Think what you want -but from what I've seen and read over the years - there is absolutely NO consensus for "one spelling" for the guy I'm calling Clark. So, call him Clerk, call him Clark, call him Dugie, or whateve. He is still the same guy - to say there is only one proper spelling is a big foolish.

    As to who invented the diesel? There is NO one answer. To even come close, you'd need pages of word-definitons. What does "ivnent" mean. What does "diesel" mean. What does "compression igntion" mean.

    Mr. Clark developed many engines; not just the one you cited from Wiki-whatever. Several ran on oil, were forced-scavenged (supercharged), fired cold via some sort of precombustion chamber and hot bulb. Some versions were reported to self-ignite once hot. It was this design that got perfected over the years and evolved in the famous Detroit Diesel two-stroke-cycle "diesel."

    Many modern-day indirect-injection "diesel" engines will not start without glow-plugs. Yet, we still call them "diesels" I believe.
    And yes, they are not hot-bulb engines but . . . certainly cannot run cold with little "hot plugs" to help with ignition.

    Otto did not invent the "Otto Cycle" either. That is clear - at least by my understanding of the word "invent." Otto has a partner/underling who is given much of the credit for the Otto brand of engine. Otto could not hold a patent because several people came before him.

    Nikolaus Otto developed his “silent†four-stroke along with Eugen Langen around 1876.
    A four-stroke design invented and demonstrated in 1872 by Christian Reithman.
    A design for the four-stroke-cycle engine-type had been published even earlier in 1861 by Gustav Schmidt.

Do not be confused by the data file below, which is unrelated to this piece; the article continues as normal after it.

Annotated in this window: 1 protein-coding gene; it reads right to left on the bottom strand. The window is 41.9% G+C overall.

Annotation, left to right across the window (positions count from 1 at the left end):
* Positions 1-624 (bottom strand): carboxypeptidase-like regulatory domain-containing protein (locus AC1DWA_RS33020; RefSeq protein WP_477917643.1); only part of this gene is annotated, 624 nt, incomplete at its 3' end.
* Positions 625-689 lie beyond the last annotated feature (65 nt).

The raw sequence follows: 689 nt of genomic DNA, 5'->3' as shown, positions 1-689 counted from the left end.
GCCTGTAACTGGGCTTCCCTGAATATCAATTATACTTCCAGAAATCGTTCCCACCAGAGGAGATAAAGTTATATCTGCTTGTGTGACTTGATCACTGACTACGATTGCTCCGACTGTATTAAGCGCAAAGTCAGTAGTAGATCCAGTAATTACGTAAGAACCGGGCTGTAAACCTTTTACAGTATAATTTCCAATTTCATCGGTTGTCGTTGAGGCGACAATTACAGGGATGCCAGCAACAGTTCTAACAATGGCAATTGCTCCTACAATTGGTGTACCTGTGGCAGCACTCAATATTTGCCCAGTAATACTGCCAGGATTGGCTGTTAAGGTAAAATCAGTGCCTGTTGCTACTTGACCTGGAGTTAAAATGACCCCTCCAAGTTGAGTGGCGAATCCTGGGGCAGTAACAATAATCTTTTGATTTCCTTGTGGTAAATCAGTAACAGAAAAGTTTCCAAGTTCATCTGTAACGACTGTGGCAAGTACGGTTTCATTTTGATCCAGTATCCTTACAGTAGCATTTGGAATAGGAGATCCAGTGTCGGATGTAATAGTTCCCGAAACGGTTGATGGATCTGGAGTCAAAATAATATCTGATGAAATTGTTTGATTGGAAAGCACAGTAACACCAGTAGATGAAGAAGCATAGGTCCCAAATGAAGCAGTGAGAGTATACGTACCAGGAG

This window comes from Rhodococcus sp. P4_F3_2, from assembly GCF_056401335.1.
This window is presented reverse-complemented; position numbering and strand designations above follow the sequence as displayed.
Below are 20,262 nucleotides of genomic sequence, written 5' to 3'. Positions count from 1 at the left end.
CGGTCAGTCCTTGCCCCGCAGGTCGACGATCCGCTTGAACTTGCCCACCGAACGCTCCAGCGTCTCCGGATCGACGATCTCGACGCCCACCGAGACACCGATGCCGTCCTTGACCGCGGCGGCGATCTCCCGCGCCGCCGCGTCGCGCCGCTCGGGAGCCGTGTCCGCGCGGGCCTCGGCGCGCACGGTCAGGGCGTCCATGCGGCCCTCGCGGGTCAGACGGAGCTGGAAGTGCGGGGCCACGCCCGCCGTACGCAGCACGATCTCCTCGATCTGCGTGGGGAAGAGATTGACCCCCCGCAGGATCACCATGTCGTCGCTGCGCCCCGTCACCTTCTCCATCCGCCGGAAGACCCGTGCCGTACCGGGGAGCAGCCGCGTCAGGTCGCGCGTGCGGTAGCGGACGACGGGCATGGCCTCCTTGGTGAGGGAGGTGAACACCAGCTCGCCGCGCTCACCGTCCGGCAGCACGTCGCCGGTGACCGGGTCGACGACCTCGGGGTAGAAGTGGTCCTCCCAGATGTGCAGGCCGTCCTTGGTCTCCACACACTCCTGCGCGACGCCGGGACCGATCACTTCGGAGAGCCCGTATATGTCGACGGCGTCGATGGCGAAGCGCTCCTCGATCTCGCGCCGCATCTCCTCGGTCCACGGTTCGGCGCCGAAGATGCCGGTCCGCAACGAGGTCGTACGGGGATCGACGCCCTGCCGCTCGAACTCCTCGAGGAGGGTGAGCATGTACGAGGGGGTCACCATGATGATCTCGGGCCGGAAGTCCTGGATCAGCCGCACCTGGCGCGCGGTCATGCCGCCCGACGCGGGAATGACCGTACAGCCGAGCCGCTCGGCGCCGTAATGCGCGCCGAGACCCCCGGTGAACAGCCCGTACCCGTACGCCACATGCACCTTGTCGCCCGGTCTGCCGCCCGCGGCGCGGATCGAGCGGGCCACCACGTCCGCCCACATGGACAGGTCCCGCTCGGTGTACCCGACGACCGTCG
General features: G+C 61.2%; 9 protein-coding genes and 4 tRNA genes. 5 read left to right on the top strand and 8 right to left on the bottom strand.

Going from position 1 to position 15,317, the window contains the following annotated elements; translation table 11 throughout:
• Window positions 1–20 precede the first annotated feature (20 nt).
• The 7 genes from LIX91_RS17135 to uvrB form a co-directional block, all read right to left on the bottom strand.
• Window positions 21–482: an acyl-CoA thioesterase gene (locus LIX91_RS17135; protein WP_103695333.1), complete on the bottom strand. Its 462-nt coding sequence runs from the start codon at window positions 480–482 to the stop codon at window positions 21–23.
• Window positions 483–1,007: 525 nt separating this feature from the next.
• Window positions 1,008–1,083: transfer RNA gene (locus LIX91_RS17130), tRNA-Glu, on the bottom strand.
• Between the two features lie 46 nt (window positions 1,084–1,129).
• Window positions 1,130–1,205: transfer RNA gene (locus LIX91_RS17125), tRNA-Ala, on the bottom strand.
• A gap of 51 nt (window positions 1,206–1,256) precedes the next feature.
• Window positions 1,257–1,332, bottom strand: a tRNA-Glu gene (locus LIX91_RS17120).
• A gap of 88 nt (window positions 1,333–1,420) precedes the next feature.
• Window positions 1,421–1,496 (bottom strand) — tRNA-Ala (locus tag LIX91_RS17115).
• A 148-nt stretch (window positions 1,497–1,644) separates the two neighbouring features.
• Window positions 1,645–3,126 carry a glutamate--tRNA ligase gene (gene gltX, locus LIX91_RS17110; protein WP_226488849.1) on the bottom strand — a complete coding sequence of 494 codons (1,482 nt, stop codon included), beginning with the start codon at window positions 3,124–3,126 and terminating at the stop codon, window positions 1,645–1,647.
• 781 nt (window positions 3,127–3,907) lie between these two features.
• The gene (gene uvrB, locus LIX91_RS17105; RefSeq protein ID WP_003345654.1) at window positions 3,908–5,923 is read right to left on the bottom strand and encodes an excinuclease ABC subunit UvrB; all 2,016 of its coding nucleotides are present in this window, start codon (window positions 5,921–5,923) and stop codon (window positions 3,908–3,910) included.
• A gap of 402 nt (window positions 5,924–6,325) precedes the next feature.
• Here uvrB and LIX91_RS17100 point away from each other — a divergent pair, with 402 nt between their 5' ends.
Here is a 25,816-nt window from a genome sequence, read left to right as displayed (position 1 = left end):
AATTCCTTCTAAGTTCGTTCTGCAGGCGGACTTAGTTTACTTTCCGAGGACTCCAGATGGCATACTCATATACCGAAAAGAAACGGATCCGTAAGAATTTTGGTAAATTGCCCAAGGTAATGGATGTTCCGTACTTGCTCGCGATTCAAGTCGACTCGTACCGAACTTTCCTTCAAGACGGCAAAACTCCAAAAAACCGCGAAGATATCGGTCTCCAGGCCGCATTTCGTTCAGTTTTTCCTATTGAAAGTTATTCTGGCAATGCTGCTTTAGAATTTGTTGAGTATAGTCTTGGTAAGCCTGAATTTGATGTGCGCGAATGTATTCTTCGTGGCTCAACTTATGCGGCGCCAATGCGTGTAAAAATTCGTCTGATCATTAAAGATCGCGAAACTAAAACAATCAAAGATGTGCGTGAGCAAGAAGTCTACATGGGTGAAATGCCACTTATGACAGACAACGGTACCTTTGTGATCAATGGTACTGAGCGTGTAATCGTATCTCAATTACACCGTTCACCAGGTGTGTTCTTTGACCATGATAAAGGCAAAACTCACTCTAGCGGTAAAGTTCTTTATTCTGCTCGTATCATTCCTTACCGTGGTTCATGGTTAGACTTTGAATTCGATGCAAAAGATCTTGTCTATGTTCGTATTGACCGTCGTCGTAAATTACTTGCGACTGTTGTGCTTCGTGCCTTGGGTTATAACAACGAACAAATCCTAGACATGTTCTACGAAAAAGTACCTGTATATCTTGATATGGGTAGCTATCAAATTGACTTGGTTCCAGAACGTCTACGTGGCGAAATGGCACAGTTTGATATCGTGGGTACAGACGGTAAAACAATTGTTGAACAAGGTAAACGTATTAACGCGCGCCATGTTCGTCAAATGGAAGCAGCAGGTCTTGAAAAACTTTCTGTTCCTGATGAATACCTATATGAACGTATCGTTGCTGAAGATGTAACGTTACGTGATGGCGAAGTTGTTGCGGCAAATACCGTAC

Rochas of France published papers and designs for a compression-ignition engine in 1862.

    Disclainer: I was not around when these guys created their inventions. If I HAD been, I still would of had no way of knowing who really did what. History is full of credit being given out to what I'm going to call - the wrong people.

    World history often gives a Bristish/Scottish doctor the credit for discovering that eating limes prevents scurvy in the 1700s. Yet it is 100% clear - in the hand-written journals of Jacques Cartier and later, Samuel Champlain - that they were both taught how to cure scurvy with extracts of sassafrass trees and cedar trees and that started in the 1500s. They got the info from Indians - probably Huron-Wendats or some Algonquian-speaking sort near the St. Lawrence River. It is one reason why Red Cedar is often named "tree of life", or AKA Abor Vitae. It was these earlier discoveries that made Sir Walter Raleigh a rich man from harvesting sassafrass from the "new world" and selling it in Europe.

    Hey if you think Diesel invented it all, that is your option. I choose not to believe it for a second.
  20. begreen

    begreen Mooderator Staff Member

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    True, Marconi didn't invent the wireless either, but he was a better entrepreneur than Tesla. Inventions are often a line of successive development. That's just the way it is.

    Note, the Chinese fleet under Zheng He (early 1400's) was using citrus to prevent scurvy in the grand fleet. They knew of this long before the western world.
  21. EatenByLimestone

    EatenByLimestone Minister of Fire

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    I'd like to see more diesel... actually a small diesel truck.

    Matt
  22. SPhill

    SPhill New Member

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    jdemaris, how's that reading and comprehension thing workin' for ya?

    You don't need to do any records search. The man authored a number of engineering books, all still available today. He published those books under his name: Dugald Clerk. I provided you a link directly to his book "The Gas, Petrol and Oil Engine". It is photo scanned into a pdf. You can see the cover page with his name, for yourself.

    Nothing was taken from a wiki. The quotes I provided are from Dugald Clerk's book. This book was reprinted several times between 1886 and 1910, the exact time that these engines were developed and put into service. He specifically credits Diesel with compression ignition AND he calls it the "Diesel engine".

    Clerk, Diesel and others were scientists. They defined "compression ignition" for you a long time ago.

    Dugald Clerk's entire book is available on-line. Read it.
  23. begreen

    begreen Mooderator Staff Member

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    This thread has petered out and is drifting off topic. Digs at other members are not warranted or welcome. Closing thread.